Lightspeed: Edited by John Joseph Adams



Nov. 2012 (Issue 30)

Novella: “West” by Orson Scott Card

Novel Excerpt: The Inexplicables by Cherie Priest

Nonfiction: Artist Showcase: Erik Schumacher, Interview: Alastair Reynolds, Interview: Terry Brooks.

Science Fiction: Sandra McDonald (“Searching for Slave Leia”), Tom Crosshill (“A Well-Adjusted Man”), Eleanor Arnason (“Ace 167”), Tobias S. Buckell (“A Game of Rats and Dragon”).

Fantasy: Jeremiah Tolbert (“La Alma Perdida de Marguerite Espinoza”), Richard Bowes (“Seven Smiles and Seven Frowns”), Aliette de Bodard (“As the Wheel Turns”), Carrie Vaughn (“A Princess of Spain”).

Nov. 2012 (Issue 30)


Editorial, November 2012

Welcome to issue thirty of Lightspeed! We’ve got another great issue for you this month, so clickthrough to see what we have in store.

Science Fiction

Searching for Slave Leia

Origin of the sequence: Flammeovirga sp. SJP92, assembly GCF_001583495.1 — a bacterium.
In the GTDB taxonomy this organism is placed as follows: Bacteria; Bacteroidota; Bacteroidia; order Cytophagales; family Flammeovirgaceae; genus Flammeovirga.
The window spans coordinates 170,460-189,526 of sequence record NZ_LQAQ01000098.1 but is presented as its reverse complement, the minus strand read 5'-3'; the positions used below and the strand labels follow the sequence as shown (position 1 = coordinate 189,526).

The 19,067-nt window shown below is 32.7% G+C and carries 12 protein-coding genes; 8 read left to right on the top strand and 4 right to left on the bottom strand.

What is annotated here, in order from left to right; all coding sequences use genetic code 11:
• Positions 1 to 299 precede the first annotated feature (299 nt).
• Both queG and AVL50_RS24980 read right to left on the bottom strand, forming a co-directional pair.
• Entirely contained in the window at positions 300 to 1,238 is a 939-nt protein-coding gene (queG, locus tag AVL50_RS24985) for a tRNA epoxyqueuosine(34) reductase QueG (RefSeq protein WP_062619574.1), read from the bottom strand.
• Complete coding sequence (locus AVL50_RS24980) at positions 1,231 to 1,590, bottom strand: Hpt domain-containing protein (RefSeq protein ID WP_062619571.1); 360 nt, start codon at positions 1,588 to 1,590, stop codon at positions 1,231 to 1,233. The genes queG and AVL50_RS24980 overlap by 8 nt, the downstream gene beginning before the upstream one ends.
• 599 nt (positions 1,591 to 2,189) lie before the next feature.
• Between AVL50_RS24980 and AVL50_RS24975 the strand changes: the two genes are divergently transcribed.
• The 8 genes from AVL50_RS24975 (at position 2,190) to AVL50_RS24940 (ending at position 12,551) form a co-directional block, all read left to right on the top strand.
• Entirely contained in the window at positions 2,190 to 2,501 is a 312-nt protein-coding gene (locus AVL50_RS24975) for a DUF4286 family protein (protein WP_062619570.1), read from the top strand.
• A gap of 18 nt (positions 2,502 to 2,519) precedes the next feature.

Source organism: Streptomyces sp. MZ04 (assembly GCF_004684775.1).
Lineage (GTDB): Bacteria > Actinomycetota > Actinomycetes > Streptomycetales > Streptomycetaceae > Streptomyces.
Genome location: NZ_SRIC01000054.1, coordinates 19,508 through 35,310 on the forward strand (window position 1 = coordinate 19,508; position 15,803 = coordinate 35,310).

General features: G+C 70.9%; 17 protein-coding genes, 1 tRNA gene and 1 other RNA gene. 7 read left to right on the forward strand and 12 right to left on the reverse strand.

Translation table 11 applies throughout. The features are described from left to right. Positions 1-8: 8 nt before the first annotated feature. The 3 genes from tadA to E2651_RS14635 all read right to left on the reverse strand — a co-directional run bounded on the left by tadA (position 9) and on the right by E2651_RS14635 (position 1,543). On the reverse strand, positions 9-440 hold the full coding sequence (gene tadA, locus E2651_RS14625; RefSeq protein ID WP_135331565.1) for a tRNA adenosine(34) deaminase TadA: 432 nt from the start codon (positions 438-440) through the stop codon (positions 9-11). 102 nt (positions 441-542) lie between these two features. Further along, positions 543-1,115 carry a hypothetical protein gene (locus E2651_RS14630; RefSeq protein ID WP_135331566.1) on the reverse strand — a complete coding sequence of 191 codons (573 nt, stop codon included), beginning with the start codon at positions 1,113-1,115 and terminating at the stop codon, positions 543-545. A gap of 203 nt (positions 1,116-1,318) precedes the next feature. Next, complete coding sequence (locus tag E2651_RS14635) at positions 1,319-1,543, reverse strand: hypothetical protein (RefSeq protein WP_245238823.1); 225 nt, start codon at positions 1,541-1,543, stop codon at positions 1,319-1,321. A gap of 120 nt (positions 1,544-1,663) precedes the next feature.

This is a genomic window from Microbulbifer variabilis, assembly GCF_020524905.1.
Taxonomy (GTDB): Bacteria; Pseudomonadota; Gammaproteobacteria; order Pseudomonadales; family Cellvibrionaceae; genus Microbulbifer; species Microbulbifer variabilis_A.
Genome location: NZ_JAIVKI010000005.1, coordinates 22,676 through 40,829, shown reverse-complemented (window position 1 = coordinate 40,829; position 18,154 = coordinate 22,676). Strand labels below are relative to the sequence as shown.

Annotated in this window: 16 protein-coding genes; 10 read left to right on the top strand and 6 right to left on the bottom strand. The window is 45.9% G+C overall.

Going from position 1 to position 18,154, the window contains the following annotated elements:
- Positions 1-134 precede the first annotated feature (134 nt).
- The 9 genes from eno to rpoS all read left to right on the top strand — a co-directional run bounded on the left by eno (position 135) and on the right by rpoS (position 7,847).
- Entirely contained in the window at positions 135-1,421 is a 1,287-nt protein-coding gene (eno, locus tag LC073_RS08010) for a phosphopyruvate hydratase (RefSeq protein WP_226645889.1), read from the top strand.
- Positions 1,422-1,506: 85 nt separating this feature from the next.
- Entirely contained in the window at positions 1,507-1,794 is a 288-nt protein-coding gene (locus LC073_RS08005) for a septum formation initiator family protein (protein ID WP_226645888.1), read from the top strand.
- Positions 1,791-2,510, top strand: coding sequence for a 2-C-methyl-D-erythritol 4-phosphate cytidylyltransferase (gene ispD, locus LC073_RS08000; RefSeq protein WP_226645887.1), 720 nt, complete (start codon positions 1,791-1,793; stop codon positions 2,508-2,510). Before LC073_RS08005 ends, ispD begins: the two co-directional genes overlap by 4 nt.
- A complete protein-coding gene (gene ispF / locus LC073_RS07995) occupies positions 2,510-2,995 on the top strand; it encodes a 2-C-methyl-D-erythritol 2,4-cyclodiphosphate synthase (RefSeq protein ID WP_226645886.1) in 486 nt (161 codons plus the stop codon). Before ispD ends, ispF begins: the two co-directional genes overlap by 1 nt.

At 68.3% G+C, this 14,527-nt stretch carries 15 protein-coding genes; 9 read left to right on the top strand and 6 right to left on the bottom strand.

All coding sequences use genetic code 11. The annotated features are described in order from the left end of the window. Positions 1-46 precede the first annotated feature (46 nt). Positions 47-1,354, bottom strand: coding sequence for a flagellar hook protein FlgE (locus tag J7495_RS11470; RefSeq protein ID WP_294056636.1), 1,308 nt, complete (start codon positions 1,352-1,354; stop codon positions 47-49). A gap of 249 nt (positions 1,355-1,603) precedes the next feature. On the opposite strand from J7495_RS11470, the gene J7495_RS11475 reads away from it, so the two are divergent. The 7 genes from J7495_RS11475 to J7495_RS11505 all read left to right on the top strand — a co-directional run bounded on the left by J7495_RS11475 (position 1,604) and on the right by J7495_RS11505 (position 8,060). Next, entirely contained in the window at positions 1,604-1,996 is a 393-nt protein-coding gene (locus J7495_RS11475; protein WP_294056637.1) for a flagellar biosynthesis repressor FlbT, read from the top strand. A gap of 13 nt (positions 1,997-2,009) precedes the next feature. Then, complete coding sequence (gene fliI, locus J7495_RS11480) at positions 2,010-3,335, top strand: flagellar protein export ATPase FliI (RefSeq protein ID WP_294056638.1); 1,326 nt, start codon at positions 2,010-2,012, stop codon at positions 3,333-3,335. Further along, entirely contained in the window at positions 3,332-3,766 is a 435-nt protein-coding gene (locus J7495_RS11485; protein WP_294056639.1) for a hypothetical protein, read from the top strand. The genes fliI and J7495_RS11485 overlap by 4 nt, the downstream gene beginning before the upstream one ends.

A slip, slide, falling through icy coldness, white noise like TV static. A breeze of hot buttery popcorn. Giddy laughter, sweaty bodies, fanfare music over the intercom, and what’s this? A ten-foot-wide movie poster of young, pale, undernourished Carrie Fisher, posed seductively in a gold metal bikini with a collar and chain around her neck.

Author Spotlight

Author Spotlight: Sandra McDonald

I was writing a guest post about female costuming for the blog Heroines of Fantasy when I hit a long-buried nerve in my psyche about Leia and that gold bikini. I remember seeing the overhead poster in the movie theater and being so disappointed that Carrie Fisher had been put on seductive display for Return of the Jedi while all the men were depicted as action heroes.


As the Wheel Turns

In the Tenth Court of Hell stands the Wheel of Rebirth. Its spokes are of red lacquered wood; it creaks as demons pull it, dragging its load of souls back into the world. And before the Wheel stands the Lady.

Author Spotlight

Author Spotlight: Aliette de Bodard

I’m an innate pessimist, and tend to think that most noble goals can only remain so in principle: carnage and misery form a very large part of how things come to fruition—not only in the maintaining of empires, but also for things that might seem noble, like self-defence or even the attainment of freedom and equality.